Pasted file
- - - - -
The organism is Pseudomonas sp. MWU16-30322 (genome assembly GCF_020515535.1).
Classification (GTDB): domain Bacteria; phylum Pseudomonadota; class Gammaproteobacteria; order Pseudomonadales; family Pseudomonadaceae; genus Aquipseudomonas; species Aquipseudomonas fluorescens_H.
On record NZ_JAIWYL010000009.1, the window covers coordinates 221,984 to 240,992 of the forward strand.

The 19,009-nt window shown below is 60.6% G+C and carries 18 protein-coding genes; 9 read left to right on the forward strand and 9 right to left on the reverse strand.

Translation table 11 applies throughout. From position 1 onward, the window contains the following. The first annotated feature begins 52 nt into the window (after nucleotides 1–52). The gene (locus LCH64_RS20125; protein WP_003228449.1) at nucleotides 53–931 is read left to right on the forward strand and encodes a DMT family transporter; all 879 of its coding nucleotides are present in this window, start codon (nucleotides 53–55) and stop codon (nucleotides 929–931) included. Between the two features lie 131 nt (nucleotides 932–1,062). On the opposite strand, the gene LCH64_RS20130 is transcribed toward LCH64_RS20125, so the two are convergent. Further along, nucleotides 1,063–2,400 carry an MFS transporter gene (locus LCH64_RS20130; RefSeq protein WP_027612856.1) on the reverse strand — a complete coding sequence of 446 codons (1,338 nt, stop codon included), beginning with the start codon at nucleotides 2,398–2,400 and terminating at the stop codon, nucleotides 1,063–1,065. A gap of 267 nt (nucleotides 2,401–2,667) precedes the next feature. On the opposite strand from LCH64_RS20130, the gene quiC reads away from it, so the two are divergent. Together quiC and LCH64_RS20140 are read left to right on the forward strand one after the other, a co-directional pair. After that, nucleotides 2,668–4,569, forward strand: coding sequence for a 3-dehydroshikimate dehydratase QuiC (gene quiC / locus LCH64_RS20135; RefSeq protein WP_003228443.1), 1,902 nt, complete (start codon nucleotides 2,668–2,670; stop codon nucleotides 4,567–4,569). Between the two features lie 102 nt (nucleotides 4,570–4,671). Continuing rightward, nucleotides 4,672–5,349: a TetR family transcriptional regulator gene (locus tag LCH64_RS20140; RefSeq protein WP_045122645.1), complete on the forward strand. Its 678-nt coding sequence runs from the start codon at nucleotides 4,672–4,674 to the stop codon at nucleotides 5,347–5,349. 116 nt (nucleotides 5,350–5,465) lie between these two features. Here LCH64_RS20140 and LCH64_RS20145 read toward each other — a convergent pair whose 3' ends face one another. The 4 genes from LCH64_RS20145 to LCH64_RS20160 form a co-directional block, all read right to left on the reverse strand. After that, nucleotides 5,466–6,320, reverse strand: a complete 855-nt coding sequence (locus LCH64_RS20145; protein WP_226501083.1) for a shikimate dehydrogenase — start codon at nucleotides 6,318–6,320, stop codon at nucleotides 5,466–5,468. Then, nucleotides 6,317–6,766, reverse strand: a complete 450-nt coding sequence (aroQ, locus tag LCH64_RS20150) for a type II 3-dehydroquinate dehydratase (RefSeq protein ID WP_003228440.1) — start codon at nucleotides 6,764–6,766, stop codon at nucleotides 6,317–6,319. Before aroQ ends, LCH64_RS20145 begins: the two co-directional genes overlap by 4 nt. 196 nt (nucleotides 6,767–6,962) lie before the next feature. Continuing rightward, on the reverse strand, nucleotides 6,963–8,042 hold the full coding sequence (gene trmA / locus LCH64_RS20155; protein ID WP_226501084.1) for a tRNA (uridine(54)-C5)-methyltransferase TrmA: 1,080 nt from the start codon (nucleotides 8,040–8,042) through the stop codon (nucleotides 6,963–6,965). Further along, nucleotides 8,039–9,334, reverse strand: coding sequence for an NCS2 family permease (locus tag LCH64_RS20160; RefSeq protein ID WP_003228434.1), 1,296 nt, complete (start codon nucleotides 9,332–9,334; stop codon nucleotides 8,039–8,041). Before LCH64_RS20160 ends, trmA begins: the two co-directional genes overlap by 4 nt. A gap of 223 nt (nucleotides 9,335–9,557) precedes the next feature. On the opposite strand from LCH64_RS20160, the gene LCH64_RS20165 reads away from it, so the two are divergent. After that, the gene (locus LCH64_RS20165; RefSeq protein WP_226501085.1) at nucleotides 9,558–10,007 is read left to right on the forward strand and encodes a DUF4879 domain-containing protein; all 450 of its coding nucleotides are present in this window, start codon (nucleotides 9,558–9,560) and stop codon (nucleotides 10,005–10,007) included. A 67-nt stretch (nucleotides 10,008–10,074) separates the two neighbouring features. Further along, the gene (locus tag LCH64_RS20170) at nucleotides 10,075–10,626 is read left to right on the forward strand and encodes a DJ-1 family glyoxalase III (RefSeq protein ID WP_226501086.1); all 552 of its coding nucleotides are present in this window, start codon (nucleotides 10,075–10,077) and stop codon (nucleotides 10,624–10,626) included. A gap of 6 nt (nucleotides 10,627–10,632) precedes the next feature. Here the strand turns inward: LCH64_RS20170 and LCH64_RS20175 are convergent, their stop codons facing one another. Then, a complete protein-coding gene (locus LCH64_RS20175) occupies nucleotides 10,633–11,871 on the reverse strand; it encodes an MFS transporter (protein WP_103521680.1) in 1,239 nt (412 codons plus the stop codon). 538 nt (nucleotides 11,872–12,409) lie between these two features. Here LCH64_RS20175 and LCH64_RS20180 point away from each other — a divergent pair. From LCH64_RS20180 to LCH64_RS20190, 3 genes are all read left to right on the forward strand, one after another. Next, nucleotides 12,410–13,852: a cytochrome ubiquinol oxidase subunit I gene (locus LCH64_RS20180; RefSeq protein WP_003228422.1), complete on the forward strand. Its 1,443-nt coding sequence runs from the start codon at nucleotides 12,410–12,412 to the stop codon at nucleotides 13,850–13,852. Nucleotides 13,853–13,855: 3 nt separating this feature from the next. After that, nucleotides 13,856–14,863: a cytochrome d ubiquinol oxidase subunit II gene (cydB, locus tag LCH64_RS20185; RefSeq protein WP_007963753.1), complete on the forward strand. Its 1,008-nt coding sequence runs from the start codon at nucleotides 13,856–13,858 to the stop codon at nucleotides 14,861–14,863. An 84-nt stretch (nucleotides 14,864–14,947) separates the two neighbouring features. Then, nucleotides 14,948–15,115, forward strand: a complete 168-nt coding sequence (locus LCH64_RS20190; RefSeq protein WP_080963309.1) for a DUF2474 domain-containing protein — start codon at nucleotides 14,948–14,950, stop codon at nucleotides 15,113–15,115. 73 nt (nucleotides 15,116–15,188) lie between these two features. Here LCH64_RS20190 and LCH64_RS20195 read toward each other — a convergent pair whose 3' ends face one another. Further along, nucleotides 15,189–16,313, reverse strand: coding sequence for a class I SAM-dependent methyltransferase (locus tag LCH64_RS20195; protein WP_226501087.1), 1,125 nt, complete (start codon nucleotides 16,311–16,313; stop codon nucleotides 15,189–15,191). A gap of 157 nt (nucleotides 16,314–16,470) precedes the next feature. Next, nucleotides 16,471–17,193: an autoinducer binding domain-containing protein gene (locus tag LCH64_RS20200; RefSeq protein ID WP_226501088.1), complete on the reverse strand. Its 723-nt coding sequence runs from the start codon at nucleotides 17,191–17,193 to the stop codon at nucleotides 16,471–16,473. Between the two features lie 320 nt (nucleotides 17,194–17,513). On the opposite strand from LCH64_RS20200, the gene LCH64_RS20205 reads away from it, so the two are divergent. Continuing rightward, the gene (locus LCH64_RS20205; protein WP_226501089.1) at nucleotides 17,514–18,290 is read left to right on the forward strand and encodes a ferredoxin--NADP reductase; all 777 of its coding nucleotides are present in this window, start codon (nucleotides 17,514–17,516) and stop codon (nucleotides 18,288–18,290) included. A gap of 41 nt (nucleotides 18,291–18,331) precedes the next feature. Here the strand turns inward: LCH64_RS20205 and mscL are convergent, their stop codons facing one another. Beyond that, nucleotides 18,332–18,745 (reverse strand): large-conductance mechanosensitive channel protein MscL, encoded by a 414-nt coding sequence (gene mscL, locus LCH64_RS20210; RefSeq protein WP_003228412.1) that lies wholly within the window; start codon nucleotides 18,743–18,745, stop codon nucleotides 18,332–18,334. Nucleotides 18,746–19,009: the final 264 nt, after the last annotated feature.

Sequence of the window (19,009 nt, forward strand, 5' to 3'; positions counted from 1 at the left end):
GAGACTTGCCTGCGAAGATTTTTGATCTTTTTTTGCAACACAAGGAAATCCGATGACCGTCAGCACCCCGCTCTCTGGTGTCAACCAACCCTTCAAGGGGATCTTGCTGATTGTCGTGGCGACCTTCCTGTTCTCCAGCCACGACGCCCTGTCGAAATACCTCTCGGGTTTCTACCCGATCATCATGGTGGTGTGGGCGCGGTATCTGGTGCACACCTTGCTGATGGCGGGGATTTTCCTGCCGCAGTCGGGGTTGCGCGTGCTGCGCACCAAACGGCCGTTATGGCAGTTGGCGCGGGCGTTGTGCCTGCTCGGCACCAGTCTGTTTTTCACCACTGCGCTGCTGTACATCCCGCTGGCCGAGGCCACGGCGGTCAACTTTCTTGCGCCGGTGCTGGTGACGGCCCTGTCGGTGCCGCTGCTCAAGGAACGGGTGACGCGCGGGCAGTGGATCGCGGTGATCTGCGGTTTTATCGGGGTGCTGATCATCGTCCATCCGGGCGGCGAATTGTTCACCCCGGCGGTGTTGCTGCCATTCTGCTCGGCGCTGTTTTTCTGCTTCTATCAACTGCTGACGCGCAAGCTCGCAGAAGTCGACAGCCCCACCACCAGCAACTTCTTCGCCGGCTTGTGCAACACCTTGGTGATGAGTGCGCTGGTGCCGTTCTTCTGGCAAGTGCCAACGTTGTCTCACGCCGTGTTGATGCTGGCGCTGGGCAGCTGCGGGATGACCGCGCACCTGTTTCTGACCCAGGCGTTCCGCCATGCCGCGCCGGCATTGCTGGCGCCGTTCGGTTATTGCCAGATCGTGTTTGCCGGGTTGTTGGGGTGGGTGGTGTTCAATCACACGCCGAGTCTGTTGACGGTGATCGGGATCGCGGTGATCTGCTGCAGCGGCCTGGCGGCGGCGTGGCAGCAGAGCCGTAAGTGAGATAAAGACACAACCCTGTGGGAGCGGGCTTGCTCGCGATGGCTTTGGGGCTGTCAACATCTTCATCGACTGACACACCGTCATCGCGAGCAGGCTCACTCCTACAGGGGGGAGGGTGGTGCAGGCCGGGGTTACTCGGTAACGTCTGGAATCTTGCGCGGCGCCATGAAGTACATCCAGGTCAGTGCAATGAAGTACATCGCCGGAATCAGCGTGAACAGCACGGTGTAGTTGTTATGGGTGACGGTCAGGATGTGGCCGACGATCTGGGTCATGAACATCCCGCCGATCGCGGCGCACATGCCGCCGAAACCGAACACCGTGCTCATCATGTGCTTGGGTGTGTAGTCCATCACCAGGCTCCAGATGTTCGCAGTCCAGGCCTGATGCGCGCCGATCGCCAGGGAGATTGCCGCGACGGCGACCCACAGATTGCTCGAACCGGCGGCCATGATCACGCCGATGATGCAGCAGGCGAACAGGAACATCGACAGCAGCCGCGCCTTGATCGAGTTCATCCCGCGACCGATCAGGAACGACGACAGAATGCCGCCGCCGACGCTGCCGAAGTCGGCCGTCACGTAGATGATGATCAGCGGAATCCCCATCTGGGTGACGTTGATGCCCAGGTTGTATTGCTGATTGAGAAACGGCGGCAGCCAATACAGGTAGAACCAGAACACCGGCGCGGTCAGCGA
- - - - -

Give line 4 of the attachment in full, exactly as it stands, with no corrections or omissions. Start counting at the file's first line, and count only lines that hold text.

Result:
The 19,009-nt window shown below is 60.6% G+C and carries 18 protein-coding genes; 9 read left to right on the forward strand and 9 right to left on the reverse strand.